After a frustrating off-season of lawsuits, rules changes and proposed movies, none of it flattering to game officials, many Saints fans traded their Black and Gold wardrobe entered the Superdome wearing notorious black and white stripes. Some of their shirts carried messages such as “Thief” emblazoned where the nameplate should be, and the appearance of the officials brought a chorus of boooos. But it was not long before Who Dat Nation was reminded who was really in charge.
The league zebras inflicted an additional dose of derision in front of Monday Night Football’s national audience. The Saints were driving inside a minute to cut into a 14-3 Texans’ lead, but a botched call cost a precious 15 seconds taken off the clock. That could have been enough time for QB Drew Brees to have run two more plays and gotten closer than the 56-yard attempt they were left with that kicker Wil Lutz missed. At least, NFL director of officiating Al Riveron admitted the error at halftime, although it did not appease Brees. “That can’t happen,” he said after the game. “If we have 15 more seconds, are you kidding me? You know we’re gonna get closer. That’s a game changer!”
They tried to do it again in the fourth quarter after Houston tied the game with 37 seconds left but missed the extra point. But wait a minute! A Saints’ player hit the ground in front of the kicker and brushed his foot, sending the kicker into a dramatic performance worthy of Laurence Olivier in Hamlet. Another flag flies for roughing the kicker, and the ensuing re-kick put Houston up 28-27. To quote Brees: “Are you kidding me?” Fortunately, the Saints’ QB was fired up enough to show the NFL what he can do with a dying clock and one time out. His pass to Ted Ginn put the ball at the Texans’ 40-yard line with two seconds left, enough for Lutz’s 58-yard game winner.
Whether the officials just panic in the closing minute, the NFL could not have sent a more hurtful message to New Orleans, delivered on its national Monday Night billboard: “We screwed you out of a Super Bowl last year, and we can do it again this year because we are in charge!”
Another story that occupied far too much attention during the opening weekend was the curious case of Antonio Brown. Although he was one of the most productive receivers in the league during six seasons with the Steelers, the Pittsburgh brass tired of his selfish antics and traded him to Oakland at the fire-sale price of two mid-level draft choices. Oakland, whose founding father Al Davis burnished the team’s reputation of mavericks and rebels, sounded like the perfect spot for Brown. His new boss would be Jon Gruden, the sneering head coach whose nickname Chucky comes from a demonic doll in a horror movie. Perfect fit, right? Wrong, because Brown’s shenanigans bit the hand that was going to pay him a guaranteed $30 million. He was cut Saturday morning and by sundown had been signed by the Patriots, the most recent safe harbor for dysfunctional characters.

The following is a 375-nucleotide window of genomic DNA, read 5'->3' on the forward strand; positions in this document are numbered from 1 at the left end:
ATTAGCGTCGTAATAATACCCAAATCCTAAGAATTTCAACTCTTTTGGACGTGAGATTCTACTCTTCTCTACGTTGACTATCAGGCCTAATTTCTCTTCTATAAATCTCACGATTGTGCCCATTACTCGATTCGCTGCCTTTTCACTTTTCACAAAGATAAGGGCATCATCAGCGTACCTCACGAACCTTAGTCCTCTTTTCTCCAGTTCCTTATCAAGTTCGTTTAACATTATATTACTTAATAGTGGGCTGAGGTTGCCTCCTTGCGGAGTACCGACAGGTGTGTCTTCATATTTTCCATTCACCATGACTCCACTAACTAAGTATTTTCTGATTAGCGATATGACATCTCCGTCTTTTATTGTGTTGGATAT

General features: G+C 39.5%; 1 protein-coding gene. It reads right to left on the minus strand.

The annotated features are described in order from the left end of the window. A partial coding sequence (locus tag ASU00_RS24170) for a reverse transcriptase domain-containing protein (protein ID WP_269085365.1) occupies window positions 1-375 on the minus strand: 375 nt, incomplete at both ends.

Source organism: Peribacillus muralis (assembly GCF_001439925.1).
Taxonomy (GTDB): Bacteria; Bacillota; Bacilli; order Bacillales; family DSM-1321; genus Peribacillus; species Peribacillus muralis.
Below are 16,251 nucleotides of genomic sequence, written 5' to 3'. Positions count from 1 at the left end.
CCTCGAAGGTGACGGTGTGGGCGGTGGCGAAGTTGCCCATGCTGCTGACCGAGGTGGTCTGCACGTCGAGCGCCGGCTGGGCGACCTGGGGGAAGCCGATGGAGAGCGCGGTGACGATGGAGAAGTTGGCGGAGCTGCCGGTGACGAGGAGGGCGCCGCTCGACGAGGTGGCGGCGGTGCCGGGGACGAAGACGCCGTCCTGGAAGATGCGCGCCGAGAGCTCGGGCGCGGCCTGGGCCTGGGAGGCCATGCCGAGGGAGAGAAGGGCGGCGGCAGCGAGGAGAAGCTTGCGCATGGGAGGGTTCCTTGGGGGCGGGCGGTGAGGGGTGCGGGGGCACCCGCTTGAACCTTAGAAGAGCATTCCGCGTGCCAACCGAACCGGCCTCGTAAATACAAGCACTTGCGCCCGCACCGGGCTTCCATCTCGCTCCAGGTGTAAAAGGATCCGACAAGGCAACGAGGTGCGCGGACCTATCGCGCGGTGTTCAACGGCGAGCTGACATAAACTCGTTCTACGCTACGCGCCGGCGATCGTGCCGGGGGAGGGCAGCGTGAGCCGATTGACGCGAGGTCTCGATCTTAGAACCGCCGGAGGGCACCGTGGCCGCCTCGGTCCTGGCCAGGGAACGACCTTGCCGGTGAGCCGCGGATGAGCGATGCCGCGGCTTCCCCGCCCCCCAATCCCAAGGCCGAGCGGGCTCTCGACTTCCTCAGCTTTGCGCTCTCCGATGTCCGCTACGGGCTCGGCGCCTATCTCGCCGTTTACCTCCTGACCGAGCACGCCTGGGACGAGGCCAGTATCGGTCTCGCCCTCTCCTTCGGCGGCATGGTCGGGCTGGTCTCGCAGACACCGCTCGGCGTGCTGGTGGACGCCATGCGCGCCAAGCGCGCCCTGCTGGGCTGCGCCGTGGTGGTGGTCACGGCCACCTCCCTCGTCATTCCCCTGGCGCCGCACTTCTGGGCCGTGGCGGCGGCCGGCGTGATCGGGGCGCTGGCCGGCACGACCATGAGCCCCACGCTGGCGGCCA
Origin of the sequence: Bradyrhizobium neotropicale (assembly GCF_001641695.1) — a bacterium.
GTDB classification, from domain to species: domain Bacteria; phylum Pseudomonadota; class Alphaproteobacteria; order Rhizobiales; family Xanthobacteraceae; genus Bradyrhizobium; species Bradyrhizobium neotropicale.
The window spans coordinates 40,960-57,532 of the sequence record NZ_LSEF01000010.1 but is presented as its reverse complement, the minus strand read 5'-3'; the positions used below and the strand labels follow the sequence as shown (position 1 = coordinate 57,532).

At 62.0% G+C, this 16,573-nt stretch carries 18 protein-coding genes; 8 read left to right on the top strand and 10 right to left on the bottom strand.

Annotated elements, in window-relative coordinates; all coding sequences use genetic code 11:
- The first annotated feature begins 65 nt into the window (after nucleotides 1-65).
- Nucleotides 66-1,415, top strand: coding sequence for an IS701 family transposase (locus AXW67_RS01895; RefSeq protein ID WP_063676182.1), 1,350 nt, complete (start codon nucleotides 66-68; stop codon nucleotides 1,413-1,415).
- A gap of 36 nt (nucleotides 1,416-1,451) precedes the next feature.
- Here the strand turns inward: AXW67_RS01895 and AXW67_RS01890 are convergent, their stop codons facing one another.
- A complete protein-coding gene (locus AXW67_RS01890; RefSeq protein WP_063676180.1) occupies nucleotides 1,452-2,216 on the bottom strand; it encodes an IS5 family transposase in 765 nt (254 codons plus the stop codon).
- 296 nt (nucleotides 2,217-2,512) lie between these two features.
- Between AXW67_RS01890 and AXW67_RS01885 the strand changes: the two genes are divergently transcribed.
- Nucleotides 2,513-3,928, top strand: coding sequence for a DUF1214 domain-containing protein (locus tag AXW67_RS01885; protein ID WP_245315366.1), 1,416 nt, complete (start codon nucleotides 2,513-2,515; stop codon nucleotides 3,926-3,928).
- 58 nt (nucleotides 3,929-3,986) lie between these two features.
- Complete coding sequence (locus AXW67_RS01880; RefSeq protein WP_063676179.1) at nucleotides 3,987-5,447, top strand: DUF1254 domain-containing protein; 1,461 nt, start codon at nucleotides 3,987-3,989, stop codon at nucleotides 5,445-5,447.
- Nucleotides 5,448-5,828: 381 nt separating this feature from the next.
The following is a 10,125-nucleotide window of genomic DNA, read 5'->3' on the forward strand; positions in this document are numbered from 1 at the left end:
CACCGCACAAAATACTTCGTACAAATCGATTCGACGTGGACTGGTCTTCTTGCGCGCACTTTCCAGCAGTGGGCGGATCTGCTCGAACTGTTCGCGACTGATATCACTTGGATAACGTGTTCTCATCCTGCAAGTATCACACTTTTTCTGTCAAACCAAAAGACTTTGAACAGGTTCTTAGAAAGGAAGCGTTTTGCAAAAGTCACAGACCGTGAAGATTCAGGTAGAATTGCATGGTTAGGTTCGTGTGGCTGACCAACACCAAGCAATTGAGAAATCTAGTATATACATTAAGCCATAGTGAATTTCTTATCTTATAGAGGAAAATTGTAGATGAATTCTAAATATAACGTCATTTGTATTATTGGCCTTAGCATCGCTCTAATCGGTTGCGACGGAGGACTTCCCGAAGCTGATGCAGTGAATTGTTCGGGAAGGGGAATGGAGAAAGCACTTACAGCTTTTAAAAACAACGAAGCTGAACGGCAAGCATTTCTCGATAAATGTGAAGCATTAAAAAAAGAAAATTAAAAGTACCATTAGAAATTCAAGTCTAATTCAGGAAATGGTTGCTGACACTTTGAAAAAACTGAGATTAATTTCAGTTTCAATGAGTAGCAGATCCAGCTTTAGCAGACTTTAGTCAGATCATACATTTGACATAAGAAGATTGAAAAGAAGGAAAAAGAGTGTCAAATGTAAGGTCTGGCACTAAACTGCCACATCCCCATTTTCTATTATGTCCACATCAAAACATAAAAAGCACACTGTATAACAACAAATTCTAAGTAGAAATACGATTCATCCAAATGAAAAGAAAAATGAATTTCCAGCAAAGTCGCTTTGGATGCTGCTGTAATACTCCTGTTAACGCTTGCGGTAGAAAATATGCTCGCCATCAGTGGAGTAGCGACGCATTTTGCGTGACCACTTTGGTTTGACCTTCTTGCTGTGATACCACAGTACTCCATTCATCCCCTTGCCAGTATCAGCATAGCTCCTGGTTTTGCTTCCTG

In recent years, the Patriots have taken in such perceived trouble-makers as Randy Moss and Corey Dillon. I imagine Coach Bill Belichick has a sports psychologist on speed-dial to address the multitude of behavioral oddities that Brown has displayed. He obviously is arrogant, although that is not a fatal flaw in his industry. Belichick obviously believes he can harness Brown’s behavior because he did it with Moss and Dillon. But does Brown’s vision of his importance to New England mesh with Belichick’s vision of how Brown fits with the Patriots? Will Brown realize that he needs the Patriots more than they need him? Delusional behavior can be fatal if he believes he is more important than the team. But maybe winning is the cure. Moss and Dillon became valuable team members and won Super Bowl rings. My feeling is that Brown’s fuse is a lot shorter than Moss’. I believe he needs professional help, and I am not talking sports.Jim Miller's new book, "Integrated: the Lincoln Institute, Basketball and a Vanished Tradition" is now available from the University Press of Kentucky or at Amazon.com.
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